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Amazon RDS September 2020 Update

Released on September 24th, 2020

Amazon RDS for PostgreSQL Supports new Minor Versions 12.4, 11.9, 10.14, 9.6.19, and 9.5.23

Following the announcement of updates to the PostgreSQL database, |Amazon has updated Amazon RDS for PostgreSQL to support PostgreSQL minor versions 12.4, 11.9, 10.14, 9.6.19, and 9.5.23. This release contains bug fixes and improvements done by the PostgreSQL community.  

This release adds support for RDKit, which allows molecules used in cheminformatics to be stored and retrieved via substructure and similarity searches, and updates aws s3 to allow Amazon RDS for PostgreSQL data queries to export results directly into an Amazon S3 bucket. This release also adds pg_proctab to query system statistics and updates pglogical, pgaudit, wal2json, and pg_transport. Please see the list of supported extensions in the Amazon RDS User Guide for specific versions.  

Amazon RDS for PostgreSQL makes it easy to set up, operate, and scale PostgreSQL deployments in the cloud. Learn more about upgrading your database instances from the Amazon RDS User Guide. See Amazon RDS for PostgreSQL Pricing for pricing details and regional availability. 

Amazon RDS M6g and R6g Instance Types, Powered by AWS Graviton2 Processors: In Preview and now Supported on More Database Versions

AWS Graviton2-based database instances in preview for Amazon Relational Database Service (RDS) now support more database versions. Graviton2 M6g and R6g database instances deliver better price performance over comparable current generation x86-based database instances. You can launch these database instances when using Amazon RDS for MySQL and Amazon RDS for PostgreSQL. With this launch, Graviton2 is now supported on RDS MySQL versions 8.0.17, 8.0.19, and 8.0.20 and RDS PostgreSQL 12.3, and 12.4. Support for Amazon Aurora and Amazon RDS for MariaDB is coming soon.

You can launch new instances in the Amazon RDS Management Console or using the AWS CLI. Upgrading a database instance to Graviton2 requires a simple instance type modification, using the same steps as any other instance modification. If you are currently on a relevant major version that is supported by Graviton2, such as RDS for MySQL 8.0.17, then you can move to Graviton2 by stopping the existing instance and changing the instance type to R6g or M6g instance using the AWS Management Console or AWS CLI. Your applications will continue to work as normal as you will not have to port any application code. For more details, refer to the documentation.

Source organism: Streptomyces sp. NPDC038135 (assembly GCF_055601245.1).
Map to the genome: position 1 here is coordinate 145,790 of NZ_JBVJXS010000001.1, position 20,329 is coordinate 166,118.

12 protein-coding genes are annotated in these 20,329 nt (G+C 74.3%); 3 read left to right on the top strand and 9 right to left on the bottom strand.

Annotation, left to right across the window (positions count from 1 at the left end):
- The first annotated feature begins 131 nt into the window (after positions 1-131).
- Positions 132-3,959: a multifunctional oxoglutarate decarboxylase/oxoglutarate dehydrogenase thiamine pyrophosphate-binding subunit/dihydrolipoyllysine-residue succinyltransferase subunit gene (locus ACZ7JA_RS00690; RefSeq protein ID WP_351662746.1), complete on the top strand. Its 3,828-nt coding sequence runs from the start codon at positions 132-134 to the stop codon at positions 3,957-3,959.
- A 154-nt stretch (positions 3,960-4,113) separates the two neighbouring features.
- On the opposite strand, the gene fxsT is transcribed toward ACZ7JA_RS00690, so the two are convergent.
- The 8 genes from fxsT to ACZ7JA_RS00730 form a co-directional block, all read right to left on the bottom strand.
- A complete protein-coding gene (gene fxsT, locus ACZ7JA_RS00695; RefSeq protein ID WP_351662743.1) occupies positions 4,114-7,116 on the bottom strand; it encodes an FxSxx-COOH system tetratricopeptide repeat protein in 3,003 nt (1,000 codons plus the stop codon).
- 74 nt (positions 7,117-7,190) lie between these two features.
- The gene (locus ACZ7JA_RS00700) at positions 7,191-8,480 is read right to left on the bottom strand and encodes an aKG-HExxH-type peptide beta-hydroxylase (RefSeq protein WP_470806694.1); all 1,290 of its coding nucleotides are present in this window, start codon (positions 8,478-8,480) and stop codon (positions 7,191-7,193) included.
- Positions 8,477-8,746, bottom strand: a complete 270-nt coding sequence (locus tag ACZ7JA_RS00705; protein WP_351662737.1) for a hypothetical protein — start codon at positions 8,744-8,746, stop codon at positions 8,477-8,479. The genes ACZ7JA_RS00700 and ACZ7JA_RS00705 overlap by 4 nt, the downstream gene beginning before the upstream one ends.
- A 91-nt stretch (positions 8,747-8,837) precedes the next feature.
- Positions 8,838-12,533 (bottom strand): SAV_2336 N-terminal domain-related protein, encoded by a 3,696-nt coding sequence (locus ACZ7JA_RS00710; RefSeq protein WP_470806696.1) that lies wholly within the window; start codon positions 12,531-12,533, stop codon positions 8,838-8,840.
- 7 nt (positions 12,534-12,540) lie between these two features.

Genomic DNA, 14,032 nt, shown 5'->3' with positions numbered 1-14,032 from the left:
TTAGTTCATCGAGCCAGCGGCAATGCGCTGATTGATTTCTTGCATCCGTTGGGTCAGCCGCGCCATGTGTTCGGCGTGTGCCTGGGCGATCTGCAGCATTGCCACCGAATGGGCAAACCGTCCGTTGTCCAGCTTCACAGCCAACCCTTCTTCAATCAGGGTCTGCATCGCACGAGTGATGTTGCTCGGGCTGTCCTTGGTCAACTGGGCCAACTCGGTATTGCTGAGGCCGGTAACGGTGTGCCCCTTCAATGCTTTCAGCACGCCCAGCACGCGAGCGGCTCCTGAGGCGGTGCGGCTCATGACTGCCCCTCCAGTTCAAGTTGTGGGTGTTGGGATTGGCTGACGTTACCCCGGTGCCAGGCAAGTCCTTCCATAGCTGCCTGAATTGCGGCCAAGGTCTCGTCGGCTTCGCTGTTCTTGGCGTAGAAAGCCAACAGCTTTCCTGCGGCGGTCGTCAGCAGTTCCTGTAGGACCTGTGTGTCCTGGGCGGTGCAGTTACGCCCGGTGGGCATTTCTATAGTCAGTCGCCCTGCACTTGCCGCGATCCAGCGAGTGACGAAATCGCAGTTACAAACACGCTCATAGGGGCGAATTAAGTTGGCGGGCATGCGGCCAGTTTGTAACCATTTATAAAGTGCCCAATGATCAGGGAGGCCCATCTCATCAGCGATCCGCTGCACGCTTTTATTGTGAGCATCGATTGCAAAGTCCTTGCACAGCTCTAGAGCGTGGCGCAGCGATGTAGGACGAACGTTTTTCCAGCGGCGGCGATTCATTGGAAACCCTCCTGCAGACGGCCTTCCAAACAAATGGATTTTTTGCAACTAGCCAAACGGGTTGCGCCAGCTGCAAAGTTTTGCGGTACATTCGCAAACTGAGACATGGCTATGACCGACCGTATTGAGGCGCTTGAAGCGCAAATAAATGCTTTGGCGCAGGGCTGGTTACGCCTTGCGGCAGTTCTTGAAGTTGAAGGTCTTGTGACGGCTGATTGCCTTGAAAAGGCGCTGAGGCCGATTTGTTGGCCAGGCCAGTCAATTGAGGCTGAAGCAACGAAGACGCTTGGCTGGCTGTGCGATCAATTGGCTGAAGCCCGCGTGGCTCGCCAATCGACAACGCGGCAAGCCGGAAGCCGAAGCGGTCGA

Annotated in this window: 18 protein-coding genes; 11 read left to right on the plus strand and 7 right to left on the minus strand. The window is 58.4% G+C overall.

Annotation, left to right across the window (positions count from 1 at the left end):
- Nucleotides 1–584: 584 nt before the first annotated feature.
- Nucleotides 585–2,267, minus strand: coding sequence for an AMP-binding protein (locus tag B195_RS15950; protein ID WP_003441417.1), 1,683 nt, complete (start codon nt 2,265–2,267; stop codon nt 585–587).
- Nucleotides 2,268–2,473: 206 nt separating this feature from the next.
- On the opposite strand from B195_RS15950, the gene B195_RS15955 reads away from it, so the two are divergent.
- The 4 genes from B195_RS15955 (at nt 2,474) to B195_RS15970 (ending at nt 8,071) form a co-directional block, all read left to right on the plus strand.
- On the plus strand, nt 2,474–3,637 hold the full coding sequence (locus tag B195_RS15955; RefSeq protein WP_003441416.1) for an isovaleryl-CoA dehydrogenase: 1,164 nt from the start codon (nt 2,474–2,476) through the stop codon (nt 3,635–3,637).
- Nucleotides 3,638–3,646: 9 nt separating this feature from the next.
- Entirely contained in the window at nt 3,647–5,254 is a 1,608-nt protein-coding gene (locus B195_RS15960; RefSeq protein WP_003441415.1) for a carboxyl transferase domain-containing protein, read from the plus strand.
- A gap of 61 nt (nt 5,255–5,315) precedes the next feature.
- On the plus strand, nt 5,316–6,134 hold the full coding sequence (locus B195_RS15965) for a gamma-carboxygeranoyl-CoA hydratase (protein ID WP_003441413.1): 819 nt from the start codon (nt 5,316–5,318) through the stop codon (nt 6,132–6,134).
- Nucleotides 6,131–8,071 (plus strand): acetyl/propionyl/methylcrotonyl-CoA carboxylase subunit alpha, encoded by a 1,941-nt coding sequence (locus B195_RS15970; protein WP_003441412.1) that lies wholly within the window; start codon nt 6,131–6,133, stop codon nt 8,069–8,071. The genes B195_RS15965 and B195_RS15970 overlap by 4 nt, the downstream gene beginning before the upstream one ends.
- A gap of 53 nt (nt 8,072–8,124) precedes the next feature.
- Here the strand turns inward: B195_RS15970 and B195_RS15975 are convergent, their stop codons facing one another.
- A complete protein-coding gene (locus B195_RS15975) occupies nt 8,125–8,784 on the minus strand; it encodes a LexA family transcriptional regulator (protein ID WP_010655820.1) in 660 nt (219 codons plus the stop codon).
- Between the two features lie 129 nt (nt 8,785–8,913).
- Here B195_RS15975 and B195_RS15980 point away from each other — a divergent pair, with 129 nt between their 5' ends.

The M6g and R6g database instances are now available in preview for Amazon RDS in the US East (N. Virginia, Ohio), US West (Oregon), Europe (Ireland, Frankfurt), and Asia Pacific (Mumbai, Singapore, Sydney, Tokyo) regions. 

Watch James Hamilton, VP and Distinguished Engineer at AWS, talk about AWS Graviton2 and open source databases. For complete information on pricing and regional availability, please refer to the Amazon RDS pricing page. Review the technical documentation for more details.

Amazon RDS for SQL Server Now Supports SQL Server Reporting Services (SSRS) on SQL Server 2016

Amazon RDS for SQL Server now supports SQL Server Reporting Services (SSRS) on SQL Server 2016 (13.0058220.21.v1 and above), giving you the ability to host the report server web portal on the same Amazon RDS DB instance as your SQL Server database. There is no additional cost to install SSRS directly on your Amazon RDS DB instance.

If you are currently running SSRS on Amazon EC2, you can now save costs by running SSRS directly on the same RDS DB instance as your SQL Server database. SSRS is also already available on Amazon RDS for SQL Server 2017 on both the Standard and Enterprise editions.

Learn more about how to configure SSRS in RDS from this Blog post and see the Amazon Relational Database Services User Guide for more information.

Amazon RDS for SQL Server makes it easy to set up, operate, and scale SQL Server deployments in the cloud. See Amazon RDS for SQL Server Pricing for pricing details and regional availability.

Amazon RDS for SQL Server Now Supports Native Backup/Restore on DB Instances with Read Replicas